Music Therapy and Dementia; the role of musical improvisation in the occurrence of essential moments of meeting in music therapy with people in a severe stage of dementia.

Period

2009-2015

DESCRIPTION

People in late stage dementia often show signs of anxiety and distress. Due to cognitive impairments they lack the ability to express their emotions and needs in a way that is understandable for their family and/or caregivers. The aim of this study is to explore how musical improvisation in music therapy with this population can lead to occurrences of essential moments of meeting on a non-verbal, musical level, where cognitive restraints seem to have less effect on normal human encounter.

In a multiple case study (n=4), data consisted of written clinical notes of the music therapist and video-recordings of individual music therapy sessions. Each case study comprised an in-depth analysis that led to a selection of essential moments of meeting between the patient and therapist. The selection as well as the analysis happened by means of a clinical research intervision group and was based on an interpretive phenomenological approach.

Hypothesis is that musical improvisation with persons in severe stages of dementia may lead to ‘moments of resonance’. The study provides relevant insights into musical improvisation and its elements, clinical music therapeutic skills, and meaningful interactions through music in late stage dementia.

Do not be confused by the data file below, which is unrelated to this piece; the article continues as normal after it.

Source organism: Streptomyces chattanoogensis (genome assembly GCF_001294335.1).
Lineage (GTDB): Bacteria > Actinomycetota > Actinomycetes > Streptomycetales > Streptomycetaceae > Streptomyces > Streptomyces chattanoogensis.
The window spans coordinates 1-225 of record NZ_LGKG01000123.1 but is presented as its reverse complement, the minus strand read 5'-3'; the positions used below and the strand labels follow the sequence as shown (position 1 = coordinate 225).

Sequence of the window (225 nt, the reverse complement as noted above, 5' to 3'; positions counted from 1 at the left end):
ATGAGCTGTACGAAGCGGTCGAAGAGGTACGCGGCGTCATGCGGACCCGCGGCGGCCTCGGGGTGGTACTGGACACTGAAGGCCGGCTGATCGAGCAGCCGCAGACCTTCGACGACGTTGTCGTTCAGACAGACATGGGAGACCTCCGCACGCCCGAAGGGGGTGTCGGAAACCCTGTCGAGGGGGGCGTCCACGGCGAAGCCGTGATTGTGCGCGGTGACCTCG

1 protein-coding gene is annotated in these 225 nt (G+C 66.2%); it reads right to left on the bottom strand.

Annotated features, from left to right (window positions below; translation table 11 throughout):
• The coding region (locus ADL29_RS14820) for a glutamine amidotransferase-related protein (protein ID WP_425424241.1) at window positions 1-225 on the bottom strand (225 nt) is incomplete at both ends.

MAIN RESEARCH QUESTION

How does musical improvisation contribute to the occurrence of essential moments of meeting in music therapy with people in a severe stage of dementia?

SUBQUESTIONS
  • What defines essential moments of meeting within a music therapy context with people in a severe stage of dementia?
  • What defines the characteristics of musical improvisation in a music therapy context that contribute to the occurrence of essential moments of meeting in music therapy with people in a severe stage of dementia?
  • What specific music therapeutic interventions contribute to the occurrence of essential moments of meeting  in music therapy with people in a severe stage of dementia?

RESEARCHER

Anke Coomans

Anke Coomans

 

SUPERVISORS

Prof. Dr. H. M. Ridder (Aalborg University, Denmark)
Prof. Dr. Jos De Backer (LUCA)

Other persons involved: Prof. J. Van Camp (LUCA), K. Van der Staey (LUCA), M. Valcke (LUCA)

OUTPUT

Coomans, A. (2013). Dementie, therapeutische relatie en muzikale improvisatie; Van de klinische muziektherapeutische praktijk naar wetenschappelijk onderzoek. Tijdschrift voor Muziektherapie, 3(6), 6-16.

14-09-2012: Interview met ‘de Morgen’ over muziektherapie en dementie. Verschenen op donderdag 20-09-2012.

Ridder, H.M.O., Coomans, A., Stige, B., Ottesen, A.M. & McDermott, O. (2013). Interdisciplinary collaboration in music therapy for persons with dementia – in practice and research: Model of learning for practitioners in dementia care with music therapy and interdisciplinary collaboration as the joint focal point. Published Conference abstract for European music therapy congress 2013.

http://www.mt-phd.aau.dk/organisation/current/anke_coomans/
http://www.muziektherapie.net/node/39

poster Dementia 840x1189 11-14

 

 

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